Demystifying the Exploit Kit

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Hacker

15 Dec. 2015

Exploit kits (EKs) are becoming a key tool of choice for cybercriminals, with the top seven kits responsible for over one million attacks in the UK since January 2015. Despite this, many companies do not understand how exploit kits work and the threats they pose, according to our latest white paper written in collaboration with CERT UK, the UK National Computer Emergency Response Team. The paper titled, Demystifying the Exploit Kit, identifies and analyses the most prevalent exploit kits currently attacking UK organisations and provides advice to put in place a defensive plan and mitigation strategy.

Exploit kits are automated toolkits or frameworks designed to scan a victim’s web browser, find vulnerabilities and then exploit them to deliver a malicious payload. This is often achieved by an attacker compromising an existing legitimate website or using code embeded within online adverts to deploy the kits, a technique known as ‘malvertising’.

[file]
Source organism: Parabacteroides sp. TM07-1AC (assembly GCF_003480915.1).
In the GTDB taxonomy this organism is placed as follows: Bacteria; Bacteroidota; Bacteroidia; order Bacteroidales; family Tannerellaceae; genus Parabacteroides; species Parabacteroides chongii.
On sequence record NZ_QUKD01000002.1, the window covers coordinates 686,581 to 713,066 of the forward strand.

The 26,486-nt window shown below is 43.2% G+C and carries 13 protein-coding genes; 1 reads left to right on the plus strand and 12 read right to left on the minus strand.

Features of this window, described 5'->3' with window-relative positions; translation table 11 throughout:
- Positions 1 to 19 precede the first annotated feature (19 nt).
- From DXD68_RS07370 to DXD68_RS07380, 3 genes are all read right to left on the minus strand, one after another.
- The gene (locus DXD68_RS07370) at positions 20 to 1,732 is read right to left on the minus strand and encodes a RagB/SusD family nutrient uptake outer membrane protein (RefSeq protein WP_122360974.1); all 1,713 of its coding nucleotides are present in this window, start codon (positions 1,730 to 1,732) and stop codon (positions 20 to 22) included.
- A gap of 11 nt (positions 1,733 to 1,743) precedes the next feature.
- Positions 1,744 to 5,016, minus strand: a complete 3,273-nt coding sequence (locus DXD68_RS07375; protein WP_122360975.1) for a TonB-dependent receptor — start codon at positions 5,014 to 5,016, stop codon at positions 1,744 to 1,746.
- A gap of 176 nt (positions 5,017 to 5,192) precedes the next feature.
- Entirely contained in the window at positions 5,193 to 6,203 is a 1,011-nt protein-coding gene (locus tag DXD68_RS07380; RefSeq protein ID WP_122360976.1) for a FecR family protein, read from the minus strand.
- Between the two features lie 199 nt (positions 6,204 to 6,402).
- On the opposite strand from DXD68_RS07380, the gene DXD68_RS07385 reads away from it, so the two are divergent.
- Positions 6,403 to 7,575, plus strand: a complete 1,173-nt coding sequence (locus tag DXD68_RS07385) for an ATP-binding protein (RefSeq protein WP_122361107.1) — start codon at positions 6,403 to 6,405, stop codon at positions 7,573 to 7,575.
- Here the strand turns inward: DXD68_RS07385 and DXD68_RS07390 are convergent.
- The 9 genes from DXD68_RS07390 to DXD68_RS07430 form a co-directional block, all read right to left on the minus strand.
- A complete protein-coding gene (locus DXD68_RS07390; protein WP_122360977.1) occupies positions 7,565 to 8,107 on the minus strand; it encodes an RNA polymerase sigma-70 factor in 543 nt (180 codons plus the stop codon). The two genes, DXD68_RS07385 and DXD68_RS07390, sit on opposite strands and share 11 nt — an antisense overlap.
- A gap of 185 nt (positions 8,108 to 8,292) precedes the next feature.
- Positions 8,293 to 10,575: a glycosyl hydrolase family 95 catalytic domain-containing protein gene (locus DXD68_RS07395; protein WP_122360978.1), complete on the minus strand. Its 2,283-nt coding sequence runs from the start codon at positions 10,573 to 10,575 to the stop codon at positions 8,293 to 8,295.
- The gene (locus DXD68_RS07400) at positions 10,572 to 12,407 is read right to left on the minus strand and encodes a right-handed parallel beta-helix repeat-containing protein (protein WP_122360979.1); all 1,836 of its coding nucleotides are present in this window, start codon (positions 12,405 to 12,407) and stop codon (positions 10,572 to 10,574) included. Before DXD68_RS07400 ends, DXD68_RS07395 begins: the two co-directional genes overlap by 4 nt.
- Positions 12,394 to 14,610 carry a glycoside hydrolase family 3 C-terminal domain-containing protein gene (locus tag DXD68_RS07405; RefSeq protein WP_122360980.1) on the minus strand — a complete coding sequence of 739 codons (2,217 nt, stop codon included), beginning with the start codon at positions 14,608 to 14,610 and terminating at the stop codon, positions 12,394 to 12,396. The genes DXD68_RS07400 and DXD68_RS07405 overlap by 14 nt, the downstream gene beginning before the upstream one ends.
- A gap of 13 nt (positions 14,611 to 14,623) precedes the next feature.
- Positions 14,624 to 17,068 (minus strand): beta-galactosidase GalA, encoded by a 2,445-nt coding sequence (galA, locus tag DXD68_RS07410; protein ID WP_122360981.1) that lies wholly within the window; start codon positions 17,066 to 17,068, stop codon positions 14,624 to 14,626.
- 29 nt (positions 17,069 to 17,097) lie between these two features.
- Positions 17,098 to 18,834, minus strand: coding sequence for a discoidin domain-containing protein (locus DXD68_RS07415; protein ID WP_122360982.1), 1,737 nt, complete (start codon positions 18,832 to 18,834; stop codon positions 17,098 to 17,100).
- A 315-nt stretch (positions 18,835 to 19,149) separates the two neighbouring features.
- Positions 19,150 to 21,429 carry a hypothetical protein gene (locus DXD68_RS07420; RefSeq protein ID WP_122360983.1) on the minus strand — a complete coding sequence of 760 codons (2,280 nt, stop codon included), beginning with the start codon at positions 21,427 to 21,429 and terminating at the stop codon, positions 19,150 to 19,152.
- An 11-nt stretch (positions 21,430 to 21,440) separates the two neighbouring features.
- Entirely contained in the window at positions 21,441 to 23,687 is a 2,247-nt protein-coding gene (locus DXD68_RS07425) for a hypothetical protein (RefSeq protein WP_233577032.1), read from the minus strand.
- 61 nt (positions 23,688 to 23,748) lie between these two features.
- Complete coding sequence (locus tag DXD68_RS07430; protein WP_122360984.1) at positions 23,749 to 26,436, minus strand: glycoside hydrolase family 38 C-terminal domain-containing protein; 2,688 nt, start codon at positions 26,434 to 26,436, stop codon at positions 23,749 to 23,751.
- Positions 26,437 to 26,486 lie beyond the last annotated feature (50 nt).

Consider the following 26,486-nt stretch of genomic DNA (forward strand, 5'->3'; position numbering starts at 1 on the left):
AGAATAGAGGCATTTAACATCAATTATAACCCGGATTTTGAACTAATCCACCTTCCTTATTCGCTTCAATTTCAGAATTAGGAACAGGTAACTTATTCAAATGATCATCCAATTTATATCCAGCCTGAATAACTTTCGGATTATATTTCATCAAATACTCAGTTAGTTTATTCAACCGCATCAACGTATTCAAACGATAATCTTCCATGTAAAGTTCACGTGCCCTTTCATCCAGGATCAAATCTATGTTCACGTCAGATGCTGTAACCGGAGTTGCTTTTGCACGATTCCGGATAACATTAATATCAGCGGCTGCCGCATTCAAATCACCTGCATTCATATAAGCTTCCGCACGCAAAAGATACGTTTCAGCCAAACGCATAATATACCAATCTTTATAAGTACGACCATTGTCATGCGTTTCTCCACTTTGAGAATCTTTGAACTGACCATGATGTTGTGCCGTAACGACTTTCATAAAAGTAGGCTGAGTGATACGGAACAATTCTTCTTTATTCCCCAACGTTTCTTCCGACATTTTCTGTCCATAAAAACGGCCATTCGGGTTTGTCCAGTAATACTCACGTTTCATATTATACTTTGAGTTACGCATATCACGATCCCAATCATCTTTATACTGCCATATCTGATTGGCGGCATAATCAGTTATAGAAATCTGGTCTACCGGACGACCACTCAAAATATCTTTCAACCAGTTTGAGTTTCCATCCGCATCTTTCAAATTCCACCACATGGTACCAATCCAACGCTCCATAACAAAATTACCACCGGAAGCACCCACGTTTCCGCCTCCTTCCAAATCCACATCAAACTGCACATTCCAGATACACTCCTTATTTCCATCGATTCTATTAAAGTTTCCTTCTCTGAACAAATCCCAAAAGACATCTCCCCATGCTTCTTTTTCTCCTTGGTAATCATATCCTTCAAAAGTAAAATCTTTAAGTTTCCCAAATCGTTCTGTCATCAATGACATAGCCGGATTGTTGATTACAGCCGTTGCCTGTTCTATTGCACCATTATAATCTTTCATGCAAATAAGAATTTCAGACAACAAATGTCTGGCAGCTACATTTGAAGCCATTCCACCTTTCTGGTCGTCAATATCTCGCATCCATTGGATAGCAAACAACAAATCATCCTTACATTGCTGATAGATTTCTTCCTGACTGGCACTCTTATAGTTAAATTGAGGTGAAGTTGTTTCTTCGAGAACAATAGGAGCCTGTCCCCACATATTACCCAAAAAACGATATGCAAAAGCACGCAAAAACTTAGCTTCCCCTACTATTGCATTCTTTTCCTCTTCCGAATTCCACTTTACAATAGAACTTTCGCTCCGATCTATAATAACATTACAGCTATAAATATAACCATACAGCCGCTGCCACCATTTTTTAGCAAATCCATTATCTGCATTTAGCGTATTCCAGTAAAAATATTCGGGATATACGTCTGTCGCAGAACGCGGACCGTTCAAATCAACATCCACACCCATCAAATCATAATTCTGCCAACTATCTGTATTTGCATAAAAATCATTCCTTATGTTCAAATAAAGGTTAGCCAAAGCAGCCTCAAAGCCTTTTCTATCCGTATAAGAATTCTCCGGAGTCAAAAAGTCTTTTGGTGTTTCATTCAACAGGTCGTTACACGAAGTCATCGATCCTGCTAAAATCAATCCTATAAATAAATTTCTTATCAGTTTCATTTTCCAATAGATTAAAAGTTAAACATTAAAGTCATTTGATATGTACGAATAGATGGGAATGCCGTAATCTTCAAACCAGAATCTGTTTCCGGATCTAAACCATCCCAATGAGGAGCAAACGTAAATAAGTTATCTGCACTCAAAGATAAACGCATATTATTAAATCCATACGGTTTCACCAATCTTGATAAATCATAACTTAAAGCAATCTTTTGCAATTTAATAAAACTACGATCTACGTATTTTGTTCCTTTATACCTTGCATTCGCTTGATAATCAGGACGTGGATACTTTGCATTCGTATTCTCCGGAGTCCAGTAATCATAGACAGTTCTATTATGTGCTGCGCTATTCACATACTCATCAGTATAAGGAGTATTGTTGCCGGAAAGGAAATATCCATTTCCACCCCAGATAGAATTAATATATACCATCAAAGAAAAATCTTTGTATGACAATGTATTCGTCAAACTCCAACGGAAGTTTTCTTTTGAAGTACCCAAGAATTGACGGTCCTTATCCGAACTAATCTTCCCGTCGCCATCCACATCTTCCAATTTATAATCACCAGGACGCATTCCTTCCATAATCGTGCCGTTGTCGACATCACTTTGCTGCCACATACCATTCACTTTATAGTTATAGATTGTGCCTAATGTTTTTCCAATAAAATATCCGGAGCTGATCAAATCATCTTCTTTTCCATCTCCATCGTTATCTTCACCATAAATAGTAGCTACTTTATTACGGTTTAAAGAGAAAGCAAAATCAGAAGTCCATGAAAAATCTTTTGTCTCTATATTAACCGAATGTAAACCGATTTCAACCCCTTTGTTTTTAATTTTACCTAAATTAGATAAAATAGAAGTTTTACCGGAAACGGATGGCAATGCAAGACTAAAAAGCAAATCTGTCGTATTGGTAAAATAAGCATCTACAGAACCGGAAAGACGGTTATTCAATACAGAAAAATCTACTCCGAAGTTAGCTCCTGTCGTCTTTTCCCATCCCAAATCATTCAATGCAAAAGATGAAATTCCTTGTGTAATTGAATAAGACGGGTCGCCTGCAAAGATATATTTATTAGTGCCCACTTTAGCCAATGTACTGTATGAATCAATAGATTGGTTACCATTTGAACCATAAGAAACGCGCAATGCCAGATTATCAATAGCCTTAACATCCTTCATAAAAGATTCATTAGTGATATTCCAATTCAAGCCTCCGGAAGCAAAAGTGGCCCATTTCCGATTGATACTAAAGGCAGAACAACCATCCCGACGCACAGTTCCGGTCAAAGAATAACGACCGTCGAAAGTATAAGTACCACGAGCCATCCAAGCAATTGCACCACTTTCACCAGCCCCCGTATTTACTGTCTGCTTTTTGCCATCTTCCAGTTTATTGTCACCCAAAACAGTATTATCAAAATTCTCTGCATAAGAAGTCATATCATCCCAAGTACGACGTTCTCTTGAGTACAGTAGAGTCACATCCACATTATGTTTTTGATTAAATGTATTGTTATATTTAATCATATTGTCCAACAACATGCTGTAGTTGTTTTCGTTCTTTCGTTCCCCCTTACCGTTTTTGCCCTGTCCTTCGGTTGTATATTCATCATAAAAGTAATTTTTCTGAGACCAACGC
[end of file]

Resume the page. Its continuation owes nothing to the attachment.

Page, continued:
While there are at least 30 EKs currently available in the criminal market, our researchers focused on the top seven that pose the biggest threats. AnglerEK is the number one exploit kit with 769,211 attacks this year, holding 74% of the overall ‘market’. Other exploit kits investigated included, Nuclear, Fiesta, Rig, Neutrino, Sweet Orange and Magnitude.

“The reason exploit kits continue to remain such a formidable threat is their ability to quickly exploit vulnerabilities that have not been patched,” says the paper. “Adding a malicious payload into an exploit kit is as simple as uploading a file or photo to a social media site. The success of AnglerEK is based on its ability to upload exploits quicker than others, a simple management interface and effective profiling and obfuscation techniques to evade detection.”

“Exploit kits have become a lucrative business for criminals and will remain a serious threat to UK organisations,” said the paper. This white paper is designed to make sure businesses are aware of the threats so they can mitigate risk and have a proper response procedure in place if they are attacked.

Read the full white paper
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